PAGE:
This essay argues that Cypriot national minorities suffer from ‘internal-exclusion’ because the clash of foreign nationalisms (Greek and Turkish) and imperialisms (British, American, Greek and Turkish) in Cyprus has resulted in the domination of the ‘Greeks’ and ‘Turks’ despite the historical presence of other communities. This has also resulted in the failure to develop an indigenous Cypriot identity, one that crosses religious difference and has as its base the idea of Cyprus as a secular homeland that includes all its disparate national groups who call themselves ‘Cypriots’. Not only have both Greek and Turkish Cypriot elite, by focusing on their intercommunal problem, practised assimilation into the majority of the minority since the independence of the island from British rule in 1960, but the institutional structures from which assimilation could be implemented were imbedded into the Constitution. In the Constitution the national minorities were termed ‘religious groups’ and forced to become members of either dominant community. Thus, by being denied their place as ‘national’ minorities and regarded as religious sub-groups of one of the two dominant communities, they have suffered ‘internalexclusion’. This has had adverse effects on their rights as well as their position in Cypriot society.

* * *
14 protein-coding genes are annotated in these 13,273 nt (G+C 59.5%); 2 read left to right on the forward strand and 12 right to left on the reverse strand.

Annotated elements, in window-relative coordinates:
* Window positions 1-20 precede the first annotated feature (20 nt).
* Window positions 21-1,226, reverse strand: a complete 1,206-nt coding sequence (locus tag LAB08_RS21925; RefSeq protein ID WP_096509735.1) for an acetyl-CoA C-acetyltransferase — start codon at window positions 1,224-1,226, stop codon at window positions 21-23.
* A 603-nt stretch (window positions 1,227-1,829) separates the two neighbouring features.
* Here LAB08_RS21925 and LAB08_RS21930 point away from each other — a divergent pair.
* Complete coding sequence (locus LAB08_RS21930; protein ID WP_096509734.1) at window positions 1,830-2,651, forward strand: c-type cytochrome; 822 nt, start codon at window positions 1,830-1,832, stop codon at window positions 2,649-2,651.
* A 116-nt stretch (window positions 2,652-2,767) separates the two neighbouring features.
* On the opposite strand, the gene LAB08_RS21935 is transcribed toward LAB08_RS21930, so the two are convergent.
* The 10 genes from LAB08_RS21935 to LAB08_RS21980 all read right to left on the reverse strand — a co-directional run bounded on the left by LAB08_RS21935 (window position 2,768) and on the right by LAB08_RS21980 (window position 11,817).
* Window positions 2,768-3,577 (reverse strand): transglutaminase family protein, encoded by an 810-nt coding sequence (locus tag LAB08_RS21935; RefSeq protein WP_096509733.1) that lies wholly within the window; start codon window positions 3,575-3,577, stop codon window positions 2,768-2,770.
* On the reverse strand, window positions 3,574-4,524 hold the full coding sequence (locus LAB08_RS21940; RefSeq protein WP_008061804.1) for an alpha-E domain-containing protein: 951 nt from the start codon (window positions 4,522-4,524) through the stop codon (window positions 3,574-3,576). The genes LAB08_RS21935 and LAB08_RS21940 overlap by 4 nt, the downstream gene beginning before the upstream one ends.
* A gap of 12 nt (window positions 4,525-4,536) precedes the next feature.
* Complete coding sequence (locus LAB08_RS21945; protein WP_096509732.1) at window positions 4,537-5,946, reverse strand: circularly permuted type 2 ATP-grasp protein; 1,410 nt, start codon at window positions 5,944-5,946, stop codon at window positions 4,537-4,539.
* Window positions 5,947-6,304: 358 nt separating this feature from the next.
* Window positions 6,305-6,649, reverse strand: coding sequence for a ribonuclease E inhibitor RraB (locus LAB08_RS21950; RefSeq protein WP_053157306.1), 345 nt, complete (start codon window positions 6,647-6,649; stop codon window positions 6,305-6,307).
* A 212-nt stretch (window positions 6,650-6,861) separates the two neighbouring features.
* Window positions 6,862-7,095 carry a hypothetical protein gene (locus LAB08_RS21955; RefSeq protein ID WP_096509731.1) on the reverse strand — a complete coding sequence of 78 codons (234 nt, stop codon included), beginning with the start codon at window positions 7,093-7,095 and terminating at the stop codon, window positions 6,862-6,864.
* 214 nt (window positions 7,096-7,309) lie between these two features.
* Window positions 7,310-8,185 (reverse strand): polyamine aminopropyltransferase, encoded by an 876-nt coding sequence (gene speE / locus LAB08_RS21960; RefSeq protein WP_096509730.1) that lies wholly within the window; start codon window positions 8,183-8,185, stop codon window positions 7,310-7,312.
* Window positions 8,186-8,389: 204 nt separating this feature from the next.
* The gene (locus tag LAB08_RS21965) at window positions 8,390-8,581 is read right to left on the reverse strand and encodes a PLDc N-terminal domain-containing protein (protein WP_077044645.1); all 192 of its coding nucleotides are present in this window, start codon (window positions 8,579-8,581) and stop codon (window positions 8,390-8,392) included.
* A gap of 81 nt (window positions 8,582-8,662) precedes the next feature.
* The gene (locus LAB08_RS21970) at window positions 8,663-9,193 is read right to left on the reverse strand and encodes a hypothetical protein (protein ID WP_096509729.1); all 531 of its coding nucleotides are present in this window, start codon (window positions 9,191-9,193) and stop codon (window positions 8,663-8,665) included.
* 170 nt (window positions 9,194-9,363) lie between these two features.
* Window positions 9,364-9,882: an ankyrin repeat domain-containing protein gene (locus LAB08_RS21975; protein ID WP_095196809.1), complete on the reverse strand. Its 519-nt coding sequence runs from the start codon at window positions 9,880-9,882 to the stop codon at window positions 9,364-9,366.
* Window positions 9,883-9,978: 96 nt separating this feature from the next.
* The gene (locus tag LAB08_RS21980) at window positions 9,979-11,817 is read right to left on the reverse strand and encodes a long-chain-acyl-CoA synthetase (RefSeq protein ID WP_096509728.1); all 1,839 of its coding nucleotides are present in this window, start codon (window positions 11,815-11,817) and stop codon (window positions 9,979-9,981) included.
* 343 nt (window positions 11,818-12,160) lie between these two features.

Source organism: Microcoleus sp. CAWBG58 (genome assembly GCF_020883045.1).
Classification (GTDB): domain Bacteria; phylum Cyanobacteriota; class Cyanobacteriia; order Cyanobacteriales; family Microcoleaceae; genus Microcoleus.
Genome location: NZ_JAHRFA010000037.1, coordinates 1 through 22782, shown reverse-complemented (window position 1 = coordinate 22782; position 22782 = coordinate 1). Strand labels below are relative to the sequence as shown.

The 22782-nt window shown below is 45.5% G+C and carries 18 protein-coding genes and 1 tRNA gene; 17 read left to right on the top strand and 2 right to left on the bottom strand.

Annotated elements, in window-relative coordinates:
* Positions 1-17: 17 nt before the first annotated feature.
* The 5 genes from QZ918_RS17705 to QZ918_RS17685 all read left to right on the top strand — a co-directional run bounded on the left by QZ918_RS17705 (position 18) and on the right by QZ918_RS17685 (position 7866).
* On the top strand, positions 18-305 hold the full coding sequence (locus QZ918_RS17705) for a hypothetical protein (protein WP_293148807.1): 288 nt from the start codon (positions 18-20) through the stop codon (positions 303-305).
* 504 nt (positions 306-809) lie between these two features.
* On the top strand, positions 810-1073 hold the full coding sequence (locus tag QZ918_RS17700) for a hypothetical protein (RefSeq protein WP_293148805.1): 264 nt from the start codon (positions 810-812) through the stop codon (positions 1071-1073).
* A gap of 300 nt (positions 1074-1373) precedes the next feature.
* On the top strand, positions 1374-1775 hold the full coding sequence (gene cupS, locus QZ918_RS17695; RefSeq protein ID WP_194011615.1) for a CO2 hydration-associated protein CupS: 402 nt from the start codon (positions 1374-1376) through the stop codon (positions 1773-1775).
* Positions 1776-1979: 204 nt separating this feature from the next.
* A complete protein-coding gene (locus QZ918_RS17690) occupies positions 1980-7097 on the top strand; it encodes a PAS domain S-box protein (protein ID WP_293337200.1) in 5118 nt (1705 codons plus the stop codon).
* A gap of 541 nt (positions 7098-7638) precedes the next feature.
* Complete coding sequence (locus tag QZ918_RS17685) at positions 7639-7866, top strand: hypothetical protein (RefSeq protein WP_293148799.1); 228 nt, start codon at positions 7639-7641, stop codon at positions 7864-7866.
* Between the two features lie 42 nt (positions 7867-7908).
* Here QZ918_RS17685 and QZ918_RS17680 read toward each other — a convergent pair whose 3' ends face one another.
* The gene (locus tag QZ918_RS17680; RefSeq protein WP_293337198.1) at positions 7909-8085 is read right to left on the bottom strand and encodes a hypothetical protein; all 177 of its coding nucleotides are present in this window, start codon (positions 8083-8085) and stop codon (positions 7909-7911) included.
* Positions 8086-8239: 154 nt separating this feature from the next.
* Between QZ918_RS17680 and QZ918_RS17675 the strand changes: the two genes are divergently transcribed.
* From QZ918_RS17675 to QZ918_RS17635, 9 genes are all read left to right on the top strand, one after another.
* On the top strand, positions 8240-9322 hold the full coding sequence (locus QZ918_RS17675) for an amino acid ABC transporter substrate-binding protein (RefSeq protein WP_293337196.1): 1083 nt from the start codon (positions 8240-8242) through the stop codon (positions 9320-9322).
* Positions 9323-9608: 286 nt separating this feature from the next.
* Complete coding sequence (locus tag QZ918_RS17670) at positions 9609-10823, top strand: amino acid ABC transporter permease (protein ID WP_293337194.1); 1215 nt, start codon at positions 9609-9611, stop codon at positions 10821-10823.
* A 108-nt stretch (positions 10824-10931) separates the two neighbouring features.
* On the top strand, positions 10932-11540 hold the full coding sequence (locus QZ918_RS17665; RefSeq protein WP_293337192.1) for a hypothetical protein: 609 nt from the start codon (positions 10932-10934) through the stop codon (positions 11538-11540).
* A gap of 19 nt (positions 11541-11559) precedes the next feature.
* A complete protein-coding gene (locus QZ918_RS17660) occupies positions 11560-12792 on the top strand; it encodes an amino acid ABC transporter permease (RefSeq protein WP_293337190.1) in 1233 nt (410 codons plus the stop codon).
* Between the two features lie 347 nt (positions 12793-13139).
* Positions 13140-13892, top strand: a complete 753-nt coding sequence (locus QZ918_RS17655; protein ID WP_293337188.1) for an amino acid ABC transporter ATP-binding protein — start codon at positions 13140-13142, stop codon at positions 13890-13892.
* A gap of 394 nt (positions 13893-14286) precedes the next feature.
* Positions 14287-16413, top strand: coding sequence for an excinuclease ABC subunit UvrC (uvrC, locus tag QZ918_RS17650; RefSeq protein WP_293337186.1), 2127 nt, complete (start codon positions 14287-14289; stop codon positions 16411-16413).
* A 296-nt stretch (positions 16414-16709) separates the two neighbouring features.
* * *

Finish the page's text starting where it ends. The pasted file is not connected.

Cyprus, historical diversity, national minorities, Cyprus Problem, multiculturalism, identity
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